Alan Mulally is set to conclude one of the most successful tenures in company history. (John L. Russell / AP)
On July 1, Alan Mulally will retire as CEO of Ford Motor Co. And when he cleans out his office in Dearborn, Mulally will leave behind him one of the most remarkable comeback stories in U.S. industrial history.
The former Boeing executive took over Ford in 2006 and mortgaged it to the hilt, borrowing $23 billion. Doing so helped avoid bankruptcy and finance a company-wide overhaul. By late 2008, Ford’s stock was selling for as little as $1.39. But Mulally stuck to his knitting. In 2013, the company’s profits hit $7.2 billion and today, Ford stock sells for about $16 per share.
What was Mulally’s secret? There are many ways to explain his success, but in my view, Mulally turned Ford around by mimicking what made Henry Ford successful: he was ruthless in his pursuit of making his production methods and his products smaller, faster, lighter, denser and cheaper. And the quintessence of that effort can be seen by looking at a single Ford product: the 1-liter, 3-cylinder, EcoBoost engine.
Before delving into the mechanics of that remarkable engine — which has been named the International Engine of the Year two years in a row — we need a bit of historical perspective as well as an understanding of a basic metric in physics: power density.
Henry Ford became an industrial titan because he brought mobility to the masses. He understood that his company’s success depended not on selling cars to the rich, but to everyone. That meant he had to produce low-cost, high-quality cars. And to do that he needed compact, light, low-cost engines that could efficiently convert energy into power.
He was also obsessed with speed. In 1904, Ford set a world speed record — 91.4 miles per hour — while driving a vehicle equipped with a massive 19-liter engine that produced about 70 horsepower. The volumetric power density of that engine (that is, the amount of energy flow) was about 2,760 watts for each liter of displacement.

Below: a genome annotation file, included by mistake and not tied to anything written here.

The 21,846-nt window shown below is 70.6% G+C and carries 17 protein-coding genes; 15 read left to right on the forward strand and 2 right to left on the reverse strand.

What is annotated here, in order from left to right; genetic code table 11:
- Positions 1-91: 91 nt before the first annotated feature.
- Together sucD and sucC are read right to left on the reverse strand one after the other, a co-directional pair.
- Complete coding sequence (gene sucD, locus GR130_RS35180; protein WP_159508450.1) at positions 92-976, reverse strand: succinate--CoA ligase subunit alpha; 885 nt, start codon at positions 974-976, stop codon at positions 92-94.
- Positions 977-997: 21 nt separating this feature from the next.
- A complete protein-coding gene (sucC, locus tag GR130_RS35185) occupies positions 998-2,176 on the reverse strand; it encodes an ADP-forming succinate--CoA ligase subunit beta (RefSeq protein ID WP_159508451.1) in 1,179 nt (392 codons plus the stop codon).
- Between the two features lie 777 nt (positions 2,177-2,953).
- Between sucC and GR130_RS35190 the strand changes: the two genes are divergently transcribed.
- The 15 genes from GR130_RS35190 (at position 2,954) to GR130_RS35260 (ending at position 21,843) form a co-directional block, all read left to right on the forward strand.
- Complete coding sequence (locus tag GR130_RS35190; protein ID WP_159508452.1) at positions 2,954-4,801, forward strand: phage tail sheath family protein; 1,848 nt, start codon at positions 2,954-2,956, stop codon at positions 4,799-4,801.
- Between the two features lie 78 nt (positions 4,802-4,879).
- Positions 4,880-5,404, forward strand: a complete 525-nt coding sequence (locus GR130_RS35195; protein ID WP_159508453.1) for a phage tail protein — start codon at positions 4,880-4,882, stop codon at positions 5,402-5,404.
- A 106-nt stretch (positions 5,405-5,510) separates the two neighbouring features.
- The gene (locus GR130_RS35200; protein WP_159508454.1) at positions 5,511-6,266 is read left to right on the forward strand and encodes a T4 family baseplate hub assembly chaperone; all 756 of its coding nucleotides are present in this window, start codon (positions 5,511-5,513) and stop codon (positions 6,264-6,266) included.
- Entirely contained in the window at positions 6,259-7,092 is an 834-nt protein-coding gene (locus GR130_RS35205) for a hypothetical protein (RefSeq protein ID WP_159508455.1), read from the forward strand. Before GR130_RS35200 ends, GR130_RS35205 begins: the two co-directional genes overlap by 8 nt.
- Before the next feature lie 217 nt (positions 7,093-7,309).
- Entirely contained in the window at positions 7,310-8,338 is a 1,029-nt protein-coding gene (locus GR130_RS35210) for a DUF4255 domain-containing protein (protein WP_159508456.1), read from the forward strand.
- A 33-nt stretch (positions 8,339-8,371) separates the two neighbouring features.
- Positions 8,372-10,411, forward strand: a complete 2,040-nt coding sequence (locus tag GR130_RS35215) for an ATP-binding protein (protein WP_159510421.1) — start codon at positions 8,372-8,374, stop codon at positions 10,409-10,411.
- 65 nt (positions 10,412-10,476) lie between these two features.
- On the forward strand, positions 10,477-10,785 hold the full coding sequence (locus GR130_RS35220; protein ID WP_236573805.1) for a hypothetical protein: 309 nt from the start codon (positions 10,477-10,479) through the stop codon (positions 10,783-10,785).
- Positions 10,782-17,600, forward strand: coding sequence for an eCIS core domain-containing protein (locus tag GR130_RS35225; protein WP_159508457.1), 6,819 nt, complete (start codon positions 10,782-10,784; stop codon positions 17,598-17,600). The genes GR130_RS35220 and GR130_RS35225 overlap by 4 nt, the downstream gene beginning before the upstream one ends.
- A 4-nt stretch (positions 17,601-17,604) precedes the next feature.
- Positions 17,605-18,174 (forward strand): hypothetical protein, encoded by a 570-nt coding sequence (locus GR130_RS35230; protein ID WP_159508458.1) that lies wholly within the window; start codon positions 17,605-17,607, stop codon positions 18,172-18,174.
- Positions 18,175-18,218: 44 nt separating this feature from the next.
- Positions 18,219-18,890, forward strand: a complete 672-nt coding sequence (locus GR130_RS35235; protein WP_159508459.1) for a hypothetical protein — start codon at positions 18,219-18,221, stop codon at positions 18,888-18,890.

By 1908, when Ford introduced the Model T, he had doubled the power density of his engines. The original Model T was equipped with a 2.9-liter engine that produced 22 horsepower, or about 5,660 watts per liter of displacement.
Over the following decades, Ford Motor Co.’s fortunes waxed and waned, but the company continued increasing the power density of its engines. The 1970 Ford Pinto used an engine that produced about 33,000 watts per liter of displacement, nearly six times as great as the engine in the original Model T.
Eight years ago, when Mulally took over, he slashed the number of models Ford offered, unified production lines, and made managers more accountable. He also focused on engines because in automobiles, the smaller, lighter, denser — and cheaper the engine — the better.
In 2009, Ford began marketing cars with engines bearing the EcoBoost label. EcoBoost engines use turbochargers, which increase power and efficiency by forcing more air into the combustion chamber. In 2011, it unveiled the 1-liter EcoBoost, which produces a whopping 123 horsepower, or nearly 92,000 watts per liter. That’s about 16 times as much power per liter of displacement as the Model T engine.
Perhaps even more remarkable is this: The power density of the 1-liter EcoBoost is roughly the same as that produced by the 8-liter, 16-cylinder, 1,001-horsepower engine found in the Bugatti Veyron, the fastest production car ever built. Want a Bugatti? It’ll cost you about $1.2 million. Or you can get an engine with Bugatti-like power density by buying a new Ford Fiesta for about 15 grand.
Bill Reinert, a recently retired Toyota engineer who helped develop the Prius, is an unabashed fan of both Mulally and the 1-liter engine. “He brought aircraft-building discipline to the auto industry,” says Reinert, who added, “Nobody in the auto industry has an engine that can compete with the 3-cylinder EcoBoost.”
Indeed, the 1-liter EcoBoost is an engineering masterwork. In most turbochargers, the impeller (the rotating device that compresses air) spins at 60,000 to 100,000 revolutions per minute. In the EcoBoost, it tops out at 248,000 rpm. The engine is light (214 pounds) and is so small that the outline of its crankcase is about the same size as a sheet of office paper. Add in better fuel economy — Ford claims that a Fiesta equipped with the 1-liter engine gets more miles per gallon than any non-hybrid vehicle currently available in the U.S. — and it becomes apparent why such a small engine is such a big deal.
During his eight years at Ford, Mulally reinvigorated a languishing company and turned it into one of the world’s most competitive automakers. In doing so, he saved it from bankruptcy, created jobs and made money for shareholders. In a May 1 message to company employees, Ford’s executive chairman, Bill Ford, called Mulally a “Hall of Fame CEO.” Fortune recently named Mulally one of the three greatest leaders in the entire world, behind only Angela Merkel and Pope Francis.
And a key part of Mulally’s legacy is a hall-of-fame engine designed for the mass market that has set new benchmarks for power density and efficiency.
Robert Bryce is a senior fellow at the Manhattan Institute. This piece was originally written for InsideSources.com.